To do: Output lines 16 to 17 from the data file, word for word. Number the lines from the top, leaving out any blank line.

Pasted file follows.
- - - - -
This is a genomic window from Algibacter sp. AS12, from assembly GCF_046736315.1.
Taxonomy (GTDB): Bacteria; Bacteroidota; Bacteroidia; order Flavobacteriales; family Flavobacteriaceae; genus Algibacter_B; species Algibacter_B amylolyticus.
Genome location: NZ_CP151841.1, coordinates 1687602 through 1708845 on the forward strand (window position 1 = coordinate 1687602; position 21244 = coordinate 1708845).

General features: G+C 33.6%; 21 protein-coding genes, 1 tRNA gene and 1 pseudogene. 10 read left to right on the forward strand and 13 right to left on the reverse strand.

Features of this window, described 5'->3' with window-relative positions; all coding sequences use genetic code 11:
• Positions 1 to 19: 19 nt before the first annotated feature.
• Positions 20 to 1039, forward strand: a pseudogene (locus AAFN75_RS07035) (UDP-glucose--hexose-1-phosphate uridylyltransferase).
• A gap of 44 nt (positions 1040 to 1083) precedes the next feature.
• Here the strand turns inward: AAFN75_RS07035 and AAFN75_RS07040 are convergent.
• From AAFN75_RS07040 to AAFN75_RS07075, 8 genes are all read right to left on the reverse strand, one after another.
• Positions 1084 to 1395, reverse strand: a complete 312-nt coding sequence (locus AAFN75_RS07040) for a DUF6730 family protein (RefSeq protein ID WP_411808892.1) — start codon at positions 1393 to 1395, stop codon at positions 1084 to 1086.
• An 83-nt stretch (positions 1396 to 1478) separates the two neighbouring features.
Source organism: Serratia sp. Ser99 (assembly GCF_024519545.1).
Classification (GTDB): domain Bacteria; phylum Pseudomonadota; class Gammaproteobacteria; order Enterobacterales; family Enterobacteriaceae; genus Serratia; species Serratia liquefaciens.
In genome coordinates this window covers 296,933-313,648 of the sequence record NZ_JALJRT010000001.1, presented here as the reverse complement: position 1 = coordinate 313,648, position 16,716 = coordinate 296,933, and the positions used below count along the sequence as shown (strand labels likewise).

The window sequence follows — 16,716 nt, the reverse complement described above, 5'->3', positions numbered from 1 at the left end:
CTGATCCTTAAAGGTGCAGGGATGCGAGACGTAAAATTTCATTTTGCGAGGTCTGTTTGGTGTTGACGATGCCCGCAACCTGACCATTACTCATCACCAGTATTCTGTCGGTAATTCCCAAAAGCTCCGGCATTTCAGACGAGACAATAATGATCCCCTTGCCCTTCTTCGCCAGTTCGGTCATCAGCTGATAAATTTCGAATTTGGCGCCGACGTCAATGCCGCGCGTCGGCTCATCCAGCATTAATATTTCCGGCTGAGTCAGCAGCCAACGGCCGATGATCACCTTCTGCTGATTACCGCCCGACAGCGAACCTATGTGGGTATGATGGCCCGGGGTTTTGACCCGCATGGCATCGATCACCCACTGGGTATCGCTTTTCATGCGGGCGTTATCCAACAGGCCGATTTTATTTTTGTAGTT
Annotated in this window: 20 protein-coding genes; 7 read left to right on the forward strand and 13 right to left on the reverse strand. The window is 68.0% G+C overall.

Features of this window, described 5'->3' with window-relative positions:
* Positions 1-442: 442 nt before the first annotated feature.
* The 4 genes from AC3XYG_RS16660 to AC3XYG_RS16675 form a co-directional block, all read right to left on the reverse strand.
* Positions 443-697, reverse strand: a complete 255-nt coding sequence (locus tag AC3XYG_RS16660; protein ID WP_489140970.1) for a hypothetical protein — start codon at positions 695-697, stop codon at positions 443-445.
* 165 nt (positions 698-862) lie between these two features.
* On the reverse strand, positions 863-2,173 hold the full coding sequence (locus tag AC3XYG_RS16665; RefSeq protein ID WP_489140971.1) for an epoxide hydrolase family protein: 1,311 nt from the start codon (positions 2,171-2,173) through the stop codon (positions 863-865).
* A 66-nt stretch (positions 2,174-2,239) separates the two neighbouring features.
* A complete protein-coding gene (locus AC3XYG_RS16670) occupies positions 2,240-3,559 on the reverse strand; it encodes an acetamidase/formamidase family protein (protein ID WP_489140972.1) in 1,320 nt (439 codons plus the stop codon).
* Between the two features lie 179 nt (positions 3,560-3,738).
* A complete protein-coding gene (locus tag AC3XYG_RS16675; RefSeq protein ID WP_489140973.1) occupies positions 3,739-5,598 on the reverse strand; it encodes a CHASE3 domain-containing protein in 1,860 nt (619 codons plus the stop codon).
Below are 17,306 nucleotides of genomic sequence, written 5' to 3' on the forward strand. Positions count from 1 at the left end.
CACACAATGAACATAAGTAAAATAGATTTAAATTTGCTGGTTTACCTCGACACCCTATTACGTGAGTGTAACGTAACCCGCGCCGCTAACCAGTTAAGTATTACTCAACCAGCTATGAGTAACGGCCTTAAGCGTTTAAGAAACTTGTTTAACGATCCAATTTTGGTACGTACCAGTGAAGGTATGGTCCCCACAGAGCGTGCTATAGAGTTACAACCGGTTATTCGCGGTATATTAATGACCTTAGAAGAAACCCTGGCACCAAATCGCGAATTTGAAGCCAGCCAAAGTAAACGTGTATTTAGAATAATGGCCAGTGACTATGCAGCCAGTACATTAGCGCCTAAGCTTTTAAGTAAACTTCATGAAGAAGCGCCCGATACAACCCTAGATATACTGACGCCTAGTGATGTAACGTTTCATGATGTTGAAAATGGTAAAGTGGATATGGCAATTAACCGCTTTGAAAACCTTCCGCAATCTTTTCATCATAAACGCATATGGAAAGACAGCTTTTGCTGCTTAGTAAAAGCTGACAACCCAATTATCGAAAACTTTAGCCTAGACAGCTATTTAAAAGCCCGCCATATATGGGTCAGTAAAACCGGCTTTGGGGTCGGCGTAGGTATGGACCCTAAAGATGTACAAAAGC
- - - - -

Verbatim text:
The window sequence follows — 16,716 nt, the reverse complement described above, 5'->3', positions numbered from 1 at the left end:
CTGATCCTTAAAGGTGCAGGGATGCGAGACGTAAAATTTCATTTTGCGAGGTCTGTTTGGTGTTGACGATGCCCGCAACCTGACCATTACTCATCACCAGTATTCTGTCGGTAATTCCCAAAAGCTCCGGCATTTCAGACGAGACAATAATGATCCCCTTGCCCTTCTTCGCCAGTTCGGTCATCAGCTGATAAATTTCGAATTTGGCGCCGACGTCAATGCCGCGCGTCGGCTCATCCAGCATTAATATTTCCGGCTGAGTCAGCAGCCAACGGCCGATGATCACCTTCTGCTGATTACCGCCCGACAGCGAACCTATGTGGGTATGATGGCCCGGGGTTTTGACCCGCATGGCATCGATCACCCACTGGGTATCGCTTTTCATGCGGGCGTTATCCAACAGGCCGATTTTATTTTTGTAGTT